ICL 20s Grand Championship India Hyderabad Heroes[8]
ICL 20s World Series India ICL India XI [9]

Second season[edit]

Results for 2008-09 ICL Season
Competition Champion
ICL 20-20 Indian Championship Pakistan Lahore Badshahs
ICL 20s World Series Cancelled

Support for the league[edit]

The ICL received some support from unexpected quarters. There was a fear that lack of access to infrastructure, like the premier cricket stadiums, would limit the success of the operation of the league, but support from various government bodies boosted the league. Camps were held at Mayajaal in Chennai, a private resort with adequate cricket facilities.[10] The then head of Indian Railways Lalu Prasad Yadav showed his backing by opening all the cricket stadiums controlled by the Indian Railways to the league. Describing the ICL as a "good initiative", Prasad issued a statement saying that the BCCI and ICL should each come up with a cricket team and play against each other to show who's the best. The state government of West Bengal also agreed to rent its cricket grounds, notably Eden Gardens, to the league.[11] In Ahmedabad, Ahmedabad Municipal Corporation provided its Sardar Vallabhbhai Patel Stadium for matches.


BCCI Response[edit]

The BCCI refused to recognise the ICL as a cricket league, and criticised Kiran More and Kapil Dev for joining the ICL.[12] Kapil Dev's association with ICL was seen by the establishment as a conflict of interest as he was also the chairman of National Cricket Academy, a BCCI owned cricket facility.[13] On 21 August 2007 Kapil Dev was sacked from his NCA post.[14] Subhash Chandra had earlier stated that the ICL will go ahead regardless of the BCCI's stance. The International Cricket Council gave a statement through its chief executive, Malcolm Speed, that the ICC would not recognize the ICL unless the BCCI chooses to recognise it. The ICC looks at the ICL as an issue to be sorted out by the BCCI. On 25 July 2012 Kapil Dev informed BCCI that he had resigned from the ICL.[15]

Faced with the threat of young players joining the ICL, the BCCI jacked up prize money for winners, runners-up and losing semi-finalists across all tournaments. An average domestic cricketer can hope to make around ₹35,000 per match day from the season of 2007–08: more than double the ₹16,000 they got in 2005–06. The BCCI has also planned to do away with honorary selectors, who will be paid professionals from September 2008 onwards.[16]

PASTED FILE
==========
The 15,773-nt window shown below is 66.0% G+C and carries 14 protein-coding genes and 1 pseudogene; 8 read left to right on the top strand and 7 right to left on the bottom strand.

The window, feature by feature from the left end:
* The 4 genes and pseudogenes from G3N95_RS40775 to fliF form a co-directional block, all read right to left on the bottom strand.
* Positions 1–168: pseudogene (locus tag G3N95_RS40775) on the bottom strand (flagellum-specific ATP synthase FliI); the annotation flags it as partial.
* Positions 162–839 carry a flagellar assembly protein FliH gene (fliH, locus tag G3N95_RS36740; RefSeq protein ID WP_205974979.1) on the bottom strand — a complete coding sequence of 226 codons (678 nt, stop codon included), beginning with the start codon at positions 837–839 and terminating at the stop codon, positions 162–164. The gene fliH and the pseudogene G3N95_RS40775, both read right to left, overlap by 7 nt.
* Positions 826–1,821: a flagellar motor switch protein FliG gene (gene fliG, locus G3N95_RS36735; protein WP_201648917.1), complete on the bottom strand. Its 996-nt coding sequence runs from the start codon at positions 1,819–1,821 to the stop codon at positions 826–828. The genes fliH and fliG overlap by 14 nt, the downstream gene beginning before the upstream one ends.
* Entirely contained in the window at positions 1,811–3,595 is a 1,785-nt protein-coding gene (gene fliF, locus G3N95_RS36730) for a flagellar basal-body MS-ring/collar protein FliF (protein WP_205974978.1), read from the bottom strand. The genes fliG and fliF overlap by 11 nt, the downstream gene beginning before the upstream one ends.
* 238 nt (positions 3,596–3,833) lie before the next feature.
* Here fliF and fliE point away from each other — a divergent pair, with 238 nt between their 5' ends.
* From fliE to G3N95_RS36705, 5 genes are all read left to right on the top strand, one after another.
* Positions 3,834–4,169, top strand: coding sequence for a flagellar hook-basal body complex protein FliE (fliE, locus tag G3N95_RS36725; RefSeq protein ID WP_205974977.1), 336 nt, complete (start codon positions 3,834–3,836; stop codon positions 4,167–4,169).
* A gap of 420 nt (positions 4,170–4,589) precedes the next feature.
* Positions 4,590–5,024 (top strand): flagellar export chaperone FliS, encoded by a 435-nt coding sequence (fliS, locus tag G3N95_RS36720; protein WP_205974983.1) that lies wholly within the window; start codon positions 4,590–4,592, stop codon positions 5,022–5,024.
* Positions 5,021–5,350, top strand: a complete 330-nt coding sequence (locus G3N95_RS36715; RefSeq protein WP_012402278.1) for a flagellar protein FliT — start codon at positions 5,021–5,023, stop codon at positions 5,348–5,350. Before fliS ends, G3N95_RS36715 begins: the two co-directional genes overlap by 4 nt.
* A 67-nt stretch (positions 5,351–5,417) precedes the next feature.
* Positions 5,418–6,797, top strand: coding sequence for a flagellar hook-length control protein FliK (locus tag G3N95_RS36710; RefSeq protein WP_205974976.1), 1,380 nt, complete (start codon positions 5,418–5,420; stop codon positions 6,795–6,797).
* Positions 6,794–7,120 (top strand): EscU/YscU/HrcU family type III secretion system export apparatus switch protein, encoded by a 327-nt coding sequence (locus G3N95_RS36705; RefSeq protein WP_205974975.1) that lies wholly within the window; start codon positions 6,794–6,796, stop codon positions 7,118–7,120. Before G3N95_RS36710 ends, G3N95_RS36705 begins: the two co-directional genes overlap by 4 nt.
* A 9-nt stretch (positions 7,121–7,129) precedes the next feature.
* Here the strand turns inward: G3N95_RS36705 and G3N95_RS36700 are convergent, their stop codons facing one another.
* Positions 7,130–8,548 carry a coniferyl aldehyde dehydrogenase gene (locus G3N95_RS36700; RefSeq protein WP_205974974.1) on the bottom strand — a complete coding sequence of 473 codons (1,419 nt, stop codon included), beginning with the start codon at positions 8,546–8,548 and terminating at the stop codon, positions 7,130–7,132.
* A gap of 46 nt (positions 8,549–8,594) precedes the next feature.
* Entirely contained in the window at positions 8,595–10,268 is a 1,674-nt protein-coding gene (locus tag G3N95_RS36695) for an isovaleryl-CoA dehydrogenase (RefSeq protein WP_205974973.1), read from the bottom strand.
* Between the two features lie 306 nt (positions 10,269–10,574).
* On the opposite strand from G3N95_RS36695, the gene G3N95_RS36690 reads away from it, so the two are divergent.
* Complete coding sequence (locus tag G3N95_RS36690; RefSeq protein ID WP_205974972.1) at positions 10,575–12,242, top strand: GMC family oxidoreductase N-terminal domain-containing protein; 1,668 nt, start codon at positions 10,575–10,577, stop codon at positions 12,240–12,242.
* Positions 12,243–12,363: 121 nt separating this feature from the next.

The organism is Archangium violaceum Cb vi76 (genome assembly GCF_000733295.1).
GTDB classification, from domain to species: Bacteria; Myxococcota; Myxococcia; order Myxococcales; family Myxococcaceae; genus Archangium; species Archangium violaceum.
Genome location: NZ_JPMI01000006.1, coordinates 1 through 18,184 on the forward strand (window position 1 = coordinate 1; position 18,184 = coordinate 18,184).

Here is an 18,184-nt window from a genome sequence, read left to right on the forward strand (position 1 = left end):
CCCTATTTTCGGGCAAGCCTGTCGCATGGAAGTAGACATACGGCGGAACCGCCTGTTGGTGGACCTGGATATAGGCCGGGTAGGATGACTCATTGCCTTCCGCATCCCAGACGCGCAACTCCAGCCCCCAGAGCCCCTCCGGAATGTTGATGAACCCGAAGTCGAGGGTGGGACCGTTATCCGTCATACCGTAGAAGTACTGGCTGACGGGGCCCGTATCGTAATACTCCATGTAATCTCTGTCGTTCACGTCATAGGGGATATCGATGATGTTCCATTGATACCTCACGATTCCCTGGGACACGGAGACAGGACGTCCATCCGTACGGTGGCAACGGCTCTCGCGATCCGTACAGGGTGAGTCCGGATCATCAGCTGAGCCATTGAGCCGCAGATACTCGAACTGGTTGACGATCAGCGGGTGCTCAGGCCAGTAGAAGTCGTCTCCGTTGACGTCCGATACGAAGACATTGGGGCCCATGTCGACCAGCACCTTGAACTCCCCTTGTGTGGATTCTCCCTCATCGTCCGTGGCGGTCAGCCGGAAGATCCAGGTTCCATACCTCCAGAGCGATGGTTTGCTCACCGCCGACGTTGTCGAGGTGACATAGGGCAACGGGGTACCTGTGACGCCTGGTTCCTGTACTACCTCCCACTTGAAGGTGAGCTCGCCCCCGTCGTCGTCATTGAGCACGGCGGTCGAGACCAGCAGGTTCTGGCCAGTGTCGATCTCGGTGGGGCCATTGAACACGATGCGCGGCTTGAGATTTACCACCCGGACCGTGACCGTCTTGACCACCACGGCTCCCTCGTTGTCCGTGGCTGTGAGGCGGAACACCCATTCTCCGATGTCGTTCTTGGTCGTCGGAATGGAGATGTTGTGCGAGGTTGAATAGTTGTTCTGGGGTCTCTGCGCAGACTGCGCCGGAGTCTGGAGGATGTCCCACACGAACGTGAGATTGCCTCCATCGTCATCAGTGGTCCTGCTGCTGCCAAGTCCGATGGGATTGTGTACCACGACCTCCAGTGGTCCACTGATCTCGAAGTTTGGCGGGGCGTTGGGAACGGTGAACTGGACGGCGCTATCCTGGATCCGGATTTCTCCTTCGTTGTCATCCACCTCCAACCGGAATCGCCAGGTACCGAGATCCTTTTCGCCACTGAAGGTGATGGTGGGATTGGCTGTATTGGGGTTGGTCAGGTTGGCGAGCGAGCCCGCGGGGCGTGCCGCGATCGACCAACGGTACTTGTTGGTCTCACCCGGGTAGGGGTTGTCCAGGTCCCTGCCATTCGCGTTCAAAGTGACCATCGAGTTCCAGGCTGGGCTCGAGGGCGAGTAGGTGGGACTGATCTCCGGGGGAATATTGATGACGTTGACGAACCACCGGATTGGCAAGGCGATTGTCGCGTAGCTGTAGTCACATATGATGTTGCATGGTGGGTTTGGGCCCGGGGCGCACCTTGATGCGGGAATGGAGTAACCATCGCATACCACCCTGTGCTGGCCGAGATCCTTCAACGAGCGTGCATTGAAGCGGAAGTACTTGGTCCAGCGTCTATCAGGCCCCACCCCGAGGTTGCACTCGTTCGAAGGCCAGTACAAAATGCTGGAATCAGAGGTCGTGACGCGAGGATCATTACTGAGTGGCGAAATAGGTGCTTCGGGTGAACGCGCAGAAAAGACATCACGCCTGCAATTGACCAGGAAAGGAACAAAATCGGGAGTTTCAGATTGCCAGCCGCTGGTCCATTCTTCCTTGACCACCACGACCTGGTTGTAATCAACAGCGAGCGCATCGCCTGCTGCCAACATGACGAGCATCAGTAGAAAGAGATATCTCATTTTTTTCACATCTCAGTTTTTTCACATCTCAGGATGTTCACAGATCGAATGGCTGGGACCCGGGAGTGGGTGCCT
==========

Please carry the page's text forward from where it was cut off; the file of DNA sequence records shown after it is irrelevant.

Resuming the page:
The BCCI started its own international Twenty20 league. The official league, which launched in April 2008, is called the Indian Premier League. The league model is based on the franchise model of the National Football League and Major League Baseball in the US.[17]

ICL takes BCCI to court[edit]

In August 2007, the ICL filed a petition against the BCCI in the Delhi High Court accusing the BCCI of threatening and intimidating them and other state organisations, and asked the court to stop BCCI from interfering with its attempts to sign up players for its tournaments.[18] It also petitioned that the BCCI stop trying to "out-hire" cricket stadiums in India that are owned by the state governments, in anti-competitive attempts to stop the ICL from using them to play matches.

On 27 August 2007, the Delhi High Court ruled in favour of the ICL. In its ruling, the Delhi High Court said that players should not suffer in the battle between corporate giants. The court has issued notices to all corporate sponsors, the state cricket associations & the BCCI against terminating valid contracts of players joining the ICL.[19]

The Monopolies and Restrictive Trade Practices Commission (MRTPC) of India had asked its Director-General of Investigation to do an initial investigation into the BCCI's action against players who had joined the ICL. The investigation was based on media reports of the BCCI giving an open statement that it would ban players who join ICL. It was also reported in the media that all state associations, under direction from the BCCI, have cancelled contracts with players.[20]

Pressure on players from other national organisations[edit]

In considering rejoining the ICL former England wicketkeeper Paul Nixon was said to have put his career in jeopardy because any player that signs up with the ICL, which does not have official status from the International Cricket Council, risks losing their registration.[21]